WHEN RORY GALLAGHER began kicking ball on the Navan Road back in 2002 he got an insight as to what football was like in the capital.
Belleek, Gallagher’s hometown in Fermanagh, and Blanchardstown seem worlds apart in football terms but a similar ethic existed between their respective clubs Erne Gaels and St Brigid’s.
It’s something that has stuck with the current Donegal manager, who recalled the difference in rural and urban as recently as yesterday.
“That’s something that a lot of people living outside Dublin do not grasp,” he said. “There is this perception of their clubs that there are a lot of outsiders but to see the people that are around the work they put into it going out on Saturday mornings repeatedly in developing the players. I would really admire the work that went in.”
St Brigid’s, with Gallagher continuing the form that, by early 2003, had seen him top-score in Ulster for three successive years, won the Dublin championship and then claimed the provincial crown courtesy of a 3-11 to 1-10 victory over Kildare’s Round Towers.[adrotate group=”53″]
“Playing with St Brigid’s was a great experience, winning a Dublin championship and we went on to win Leinster with them. Up to this point, working with these lads, it was the most enjoyable experience I have had in football,” he added.
A then 23-year-old Gallagher had made the move to Dublin as he had just finished a Business Studies degree at IT Sligo in 2002. With some GAA coaching certificates stuffed into his bag, he took up a position in the Blanchardstown-Castleknock area.
It, too, was an eye-opener.[adrotate group=”38″]
“I worked as a coach and it was a phenomenal experience,” Gallagher added. “Philly McMahon, Johnny Cooper, Diarmuid Connolly, these guys when they were 14, 15 and 16. Paddy Andrews is one I would have worked with for a good few years.”
At the time, Dublin were mired almost halfway through a 16-year sabbatical where Sam Maguire only spent time in the capital to be scrubbed up and handed to the winning captain every September to take back to the sticks.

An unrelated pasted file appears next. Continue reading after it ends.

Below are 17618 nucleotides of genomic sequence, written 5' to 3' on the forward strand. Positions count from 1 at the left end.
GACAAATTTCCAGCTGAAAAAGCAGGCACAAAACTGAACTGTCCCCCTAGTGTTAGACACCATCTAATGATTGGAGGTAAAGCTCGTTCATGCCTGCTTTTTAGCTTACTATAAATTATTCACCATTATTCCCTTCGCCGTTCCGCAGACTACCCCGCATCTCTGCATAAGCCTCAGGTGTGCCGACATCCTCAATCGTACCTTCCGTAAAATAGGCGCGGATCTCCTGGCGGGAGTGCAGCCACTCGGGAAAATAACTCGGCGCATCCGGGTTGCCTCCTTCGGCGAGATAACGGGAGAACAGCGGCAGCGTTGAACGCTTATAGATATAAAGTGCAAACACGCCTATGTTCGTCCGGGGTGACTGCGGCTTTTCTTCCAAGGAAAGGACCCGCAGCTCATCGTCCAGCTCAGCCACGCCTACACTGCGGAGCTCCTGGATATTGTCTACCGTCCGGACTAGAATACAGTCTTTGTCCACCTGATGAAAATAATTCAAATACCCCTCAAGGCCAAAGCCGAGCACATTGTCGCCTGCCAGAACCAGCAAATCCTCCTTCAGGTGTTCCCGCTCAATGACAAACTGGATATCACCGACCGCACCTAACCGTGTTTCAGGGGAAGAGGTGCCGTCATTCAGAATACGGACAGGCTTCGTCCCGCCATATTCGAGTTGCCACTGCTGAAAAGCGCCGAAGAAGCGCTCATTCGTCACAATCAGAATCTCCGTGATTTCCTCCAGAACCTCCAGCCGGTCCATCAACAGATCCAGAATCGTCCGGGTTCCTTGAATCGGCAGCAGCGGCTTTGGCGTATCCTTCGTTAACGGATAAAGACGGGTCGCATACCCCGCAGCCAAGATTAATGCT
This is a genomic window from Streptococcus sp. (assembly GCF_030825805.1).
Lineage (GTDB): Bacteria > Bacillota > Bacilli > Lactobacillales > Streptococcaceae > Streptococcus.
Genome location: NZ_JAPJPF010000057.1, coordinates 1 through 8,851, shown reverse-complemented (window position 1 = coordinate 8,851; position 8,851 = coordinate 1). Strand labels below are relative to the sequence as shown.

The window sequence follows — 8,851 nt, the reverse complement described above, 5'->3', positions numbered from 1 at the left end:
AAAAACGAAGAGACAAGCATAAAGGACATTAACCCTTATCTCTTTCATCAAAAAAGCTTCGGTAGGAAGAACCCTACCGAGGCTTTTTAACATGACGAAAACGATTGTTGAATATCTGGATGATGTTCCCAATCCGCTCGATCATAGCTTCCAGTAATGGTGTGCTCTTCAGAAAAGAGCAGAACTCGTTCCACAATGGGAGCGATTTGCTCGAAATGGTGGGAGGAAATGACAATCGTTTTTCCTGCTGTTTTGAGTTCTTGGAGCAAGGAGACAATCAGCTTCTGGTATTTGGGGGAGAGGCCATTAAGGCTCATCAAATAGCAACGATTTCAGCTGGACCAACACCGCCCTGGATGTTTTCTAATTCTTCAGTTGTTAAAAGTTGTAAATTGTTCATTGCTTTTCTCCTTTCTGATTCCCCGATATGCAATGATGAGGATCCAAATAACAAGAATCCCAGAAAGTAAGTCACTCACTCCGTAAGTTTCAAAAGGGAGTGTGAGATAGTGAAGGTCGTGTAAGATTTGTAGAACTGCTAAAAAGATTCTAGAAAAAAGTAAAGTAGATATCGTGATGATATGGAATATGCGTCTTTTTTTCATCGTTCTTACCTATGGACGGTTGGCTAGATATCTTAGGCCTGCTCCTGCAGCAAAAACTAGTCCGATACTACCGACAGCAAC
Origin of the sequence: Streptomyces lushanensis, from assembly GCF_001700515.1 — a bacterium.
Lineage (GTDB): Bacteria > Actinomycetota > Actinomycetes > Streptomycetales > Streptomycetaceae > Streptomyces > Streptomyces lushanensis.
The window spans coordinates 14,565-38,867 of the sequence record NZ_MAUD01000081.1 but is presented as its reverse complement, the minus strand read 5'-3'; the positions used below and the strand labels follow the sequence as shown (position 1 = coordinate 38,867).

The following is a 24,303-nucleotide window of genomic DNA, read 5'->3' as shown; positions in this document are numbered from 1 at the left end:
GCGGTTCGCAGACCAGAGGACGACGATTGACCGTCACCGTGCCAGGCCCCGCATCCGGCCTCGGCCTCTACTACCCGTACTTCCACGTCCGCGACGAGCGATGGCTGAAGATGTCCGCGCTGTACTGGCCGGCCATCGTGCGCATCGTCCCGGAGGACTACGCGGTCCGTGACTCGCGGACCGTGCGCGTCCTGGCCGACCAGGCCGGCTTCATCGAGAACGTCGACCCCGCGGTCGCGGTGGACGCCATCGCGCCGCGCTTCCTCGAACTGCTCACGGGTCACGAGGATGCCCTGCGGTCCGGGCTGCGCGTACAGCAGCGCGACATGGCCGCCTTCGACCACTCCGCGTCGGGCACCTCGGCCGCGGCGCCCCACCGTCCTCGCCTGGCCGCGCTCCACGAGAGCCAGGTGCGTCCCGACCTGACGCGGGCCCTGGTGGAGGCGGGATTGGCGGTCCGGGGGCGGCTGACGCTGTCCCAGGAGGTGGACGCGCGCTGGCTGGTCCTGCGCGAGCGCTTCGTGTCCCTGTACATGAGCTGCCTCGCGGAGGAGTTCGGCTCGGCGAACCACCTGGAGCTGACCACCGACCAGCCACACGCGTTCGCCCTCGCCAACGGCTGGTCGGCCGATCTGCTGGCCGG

When Gallagher was in Dublin, he admits that the signs of a blue wave coming weren’t particularly obvious to begin with but foundation stones were being put in place.[adrotate group=”37″]
“It was hard to see it coming,” he said. “Dublin had not won a Leinster in seven years and you could see the elation when they won in 2002 and got close to reaching an All-Ireland final. You could see it building with the amount of work that was going on in the club scene.”
Dublin have since stamped their authority on football; since Stephen Cluxton kicked an injury-time free to defeat Kerry in the 2011 final to end the drought following a curious 0-8 to 0-6 All-Ireland semi-final win over Donegal.
Gallagher was Jim McGuinness’s assistant in 2011 and a year later as Donegal took Sam to the Hills for only the second time.[adrotate group=”63″]
Now, Dublin have won three out of the last five All-Irelands and they’re rampant favourites again. The last team to beat them, famously, was Donegal in the 2014 All-Ireland semi-final on a 3-14 to 0-17 scoreline.
That was seen as a shock to the wider football public, although in Donegal less so.
Gallagher wasn’t involved that season, as McGuinness had shuffled his backroom team in the wake of Donegal’s failed attempt to reclaim the All-Ireland in 2013.
Now, on Saturday, as they meet Dublin, this time in the All-Ireland quarter-final, Gallagher’s Donegal have been written off with as many blobs of ink as his predecessor’s side was in 2014. Jim Gavin’s Dublin have won everything in front of them since.[adrotate group=”68″]
“The level of performance that we’re capable of, we feel we can beat anybody and that would have been the same looking from relatively on the outside in 2014,” added Gallagher.
“The whole country obsesses about Dublin. When you are in Ulster you worry about Ulster first. You keep an eye on Dublin all year of course. They are a very good side. It is up to others to determine how good they are; all we are concerned with is being ready on Saturday evening.[adrotate group=”76″]
“They beat us in 2011, we beat them in 2014. It is like a lot of rivalries you can see one game as defining but they are not really. We learned a lot from 2011; I am sure Dublin learned a lot form 2014 and Saturday evening will present a new challenge for both teams.
“For sure they are beatable. Dublin would be very much aware of that. To beat them you have to do an awful lot of things right. You have to produce a level of intensity that is greater than theirs. You have to make sure when you get the chances that you put them away. That’s the challenge for us.”Tags: